Obtaining a doctoral degree is a remarkable achievement. But to be awarded a second one is quite something special. This is exactly what Prof Leslie Swartz, a distinguished Professor of Psychology at Stellenbosch University (SU), accomplished when he received another PhD, this time in English Studies, on Monday 14 December 2020 during SU's December graduation week, exactly thirty years after obtaining his first PhD.
At the same ceremony, one of Swartz's students, Maura Lappeman, also obtained a doctorate. A second doctoral student, Hildah Oburu, who missed her graduation in April due to COVID-19, was also present to accept her certificate. They are among the more than 40 doctoral candidates that he has supervised over the years.
Swartz has already scooped numerous prestigious awards for his outstanding contributions to the fields of mental health and disability studies. He says that his second PhD shows that nobody is too old or too well qualified to learn more and to grow academically, and that through life, everybody can benefit from the help and care from others (in this case, his supervisors).
Much of Swartz's work in mental health and disability studies focusses on issues of care. His doctorate comprises a memoir, How I Lost My Mother, which discusses care issues in an accessible and entertaining way, and a reflective essay on the memoir and process of writing. “Care is central to how society is organised and especially relevant to an ageing society and one affected by a pandemic," says Swartz. “Despite this, care is often made invisible or not spoken about, hence the need for a book like this," he adds.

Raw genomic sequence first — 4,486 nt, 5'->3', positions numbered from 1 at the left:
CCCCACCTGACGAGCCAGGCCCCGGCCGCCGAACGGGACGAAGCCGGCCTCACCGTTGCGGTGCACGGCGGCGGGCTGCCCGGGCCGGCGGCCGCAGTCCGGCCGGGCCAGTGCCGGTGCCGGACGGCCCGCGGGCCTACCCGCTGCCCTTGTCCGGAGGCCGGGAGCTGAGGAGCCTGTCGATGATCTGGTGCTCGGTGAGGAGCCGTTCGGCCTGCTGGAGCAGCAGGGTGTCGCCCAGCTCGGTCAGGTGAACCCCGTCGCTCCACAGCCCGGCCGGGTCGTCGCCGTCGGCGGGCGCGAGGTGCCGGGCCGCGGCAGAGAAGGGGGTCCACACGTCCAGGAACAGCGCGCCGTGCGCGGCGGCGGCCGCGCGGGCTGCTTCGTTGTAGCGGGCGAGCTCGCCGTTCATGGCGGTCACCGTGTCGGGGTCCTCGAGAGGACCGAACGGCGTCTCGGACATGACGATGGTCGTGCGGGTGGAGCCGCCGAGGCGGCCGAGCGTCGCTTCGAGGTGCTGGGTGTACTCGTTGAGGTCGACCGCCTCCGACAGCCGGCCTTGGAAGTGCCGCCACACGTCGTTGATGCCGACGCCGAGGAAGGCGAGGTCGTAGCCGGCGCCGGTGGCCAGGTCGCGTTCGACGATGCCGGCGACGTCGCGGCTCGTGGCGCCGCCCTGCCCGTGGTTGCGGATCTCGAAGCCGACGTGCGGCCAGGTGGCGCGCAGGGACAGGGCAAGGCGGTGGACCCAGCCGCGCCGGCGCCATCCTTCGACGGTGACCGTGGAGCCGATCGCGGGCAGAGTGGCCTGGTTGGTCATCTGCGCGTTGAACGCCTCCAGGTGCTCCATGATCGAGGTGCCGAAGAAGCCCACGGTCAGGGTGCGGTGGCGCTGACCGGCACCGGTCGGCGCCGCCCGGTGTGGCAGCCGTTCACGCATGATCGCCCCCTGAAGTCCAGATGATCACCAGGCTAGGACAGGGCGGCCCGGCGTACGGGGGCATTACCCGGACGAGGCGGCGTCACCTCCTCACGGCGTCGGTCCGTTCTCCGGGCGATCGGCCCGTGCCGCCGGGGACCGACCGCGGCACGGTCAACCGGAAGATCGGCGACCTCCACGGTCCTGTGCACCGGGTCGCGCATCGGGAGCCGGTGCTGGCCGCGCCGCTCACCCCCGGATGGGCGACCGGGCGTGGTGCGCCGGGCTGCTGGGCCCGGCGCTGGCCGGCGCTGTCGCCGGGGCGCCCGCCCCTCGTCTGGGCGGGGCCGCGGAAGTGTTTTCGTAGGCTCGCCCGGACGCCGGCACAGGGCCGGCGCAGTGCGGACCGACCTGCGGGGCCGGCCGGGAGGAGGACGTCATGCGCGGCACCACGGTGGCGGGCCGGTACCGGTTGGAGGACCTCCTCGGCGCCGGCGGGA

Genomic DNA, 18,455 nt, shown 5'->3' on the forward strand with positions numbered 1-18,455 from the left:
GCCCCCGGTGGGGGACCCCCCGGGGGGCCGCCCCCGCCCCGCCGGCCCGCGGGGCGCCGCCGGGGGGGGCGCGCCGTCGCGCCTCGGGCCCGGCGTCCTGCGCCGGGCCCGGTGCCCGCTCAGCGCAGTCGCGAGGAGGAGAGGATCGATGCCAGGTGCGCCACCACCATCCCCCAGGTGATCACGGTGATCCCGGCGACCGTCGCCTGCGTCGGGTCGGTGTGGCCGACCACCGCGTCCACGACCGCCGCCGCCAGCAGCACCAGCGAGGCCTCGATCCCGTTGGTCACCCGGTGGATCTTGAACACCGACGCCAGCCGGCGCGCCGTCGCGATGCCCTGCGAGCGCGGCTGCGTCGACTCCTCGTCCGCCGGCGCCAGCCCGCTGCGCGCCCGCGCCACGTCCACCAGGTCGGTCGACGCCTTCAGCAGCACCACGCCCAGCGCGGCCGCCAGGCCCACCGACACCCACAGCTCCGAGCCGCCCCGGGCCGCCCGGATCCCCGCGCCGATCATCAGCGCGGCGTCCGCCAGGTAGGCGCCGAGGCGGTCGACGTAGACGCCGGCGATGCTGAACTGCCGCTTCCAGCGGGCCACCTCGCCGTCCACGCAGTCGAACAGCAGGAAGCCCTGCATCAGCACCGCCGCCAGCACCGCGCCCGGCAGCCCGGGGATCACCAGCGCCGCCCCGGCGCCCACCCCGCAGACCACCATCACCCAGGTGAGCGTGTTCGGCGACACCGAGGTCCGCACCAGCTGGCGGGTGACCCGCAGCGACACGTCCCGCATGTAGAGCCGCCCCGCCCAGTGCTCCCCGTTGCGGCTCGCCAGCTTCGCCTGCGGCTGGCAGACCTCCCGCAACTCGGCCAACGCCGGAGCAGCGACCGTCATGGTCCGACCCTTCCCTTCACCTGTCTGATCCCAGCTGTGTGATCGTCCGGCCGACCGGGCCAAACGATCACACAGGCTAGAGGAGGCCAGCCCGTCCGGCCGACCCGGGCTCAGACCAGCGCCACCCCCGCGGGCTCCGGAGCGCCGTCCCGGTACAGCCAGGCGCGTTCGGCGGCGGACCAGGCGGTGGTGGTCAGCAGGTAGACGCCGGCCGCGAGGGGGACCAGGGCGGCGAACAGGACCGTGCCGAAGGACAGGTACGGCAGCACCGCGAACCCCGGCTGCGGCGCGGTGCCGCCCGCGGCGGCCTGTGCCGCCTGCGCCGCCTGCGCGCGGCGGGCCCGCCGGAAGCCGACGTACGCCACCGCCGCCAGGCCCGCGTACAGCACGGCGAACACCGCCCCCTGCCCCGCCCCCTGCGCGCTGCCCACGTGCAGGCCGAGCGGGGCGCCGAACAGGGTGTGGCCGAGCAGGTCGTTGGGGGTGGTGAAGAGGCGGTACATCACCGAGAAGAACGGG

The memoir is a story of an emotionally complex relationship between mother and son, and of the struggles we all face in negotiating our way between closeness and distance, tenderness, anger and retribution. The book uses humour and story-telling to discuss issues which may otherwise not be palatable to a wide range of readers.
“Many privileged people throughout the world live their lives, and go through the process of dying, supported by vulnerable and poorly-paid people (usually women of colour), and the book discusses the politics of this reality," says Swartz. “There is no other text I know of which deals as directly with the intertwining of emotional intimacy and exploitation of care workers in the context of debility and dying."
According to his supervisors from SU's English Department, Prof Shaun Viljoen and Prof Louise Green, the memoir emphasises how personal narratives can help us communicate complex social concerns.
Swartz says he hopes that by engaging in an emotional journey through personal and social history, readers will make up their own minds about how they feel about the issues he raises.
How I Lost My Mother is his second memoir, after Able-Bodied: Scenes from a Curious Life (2010) that chronicles his relationship with his disabled father, and introduces readers to key concepts in disability studies. How I Lost My Mother is due to be published by Wits University Press in March 2021.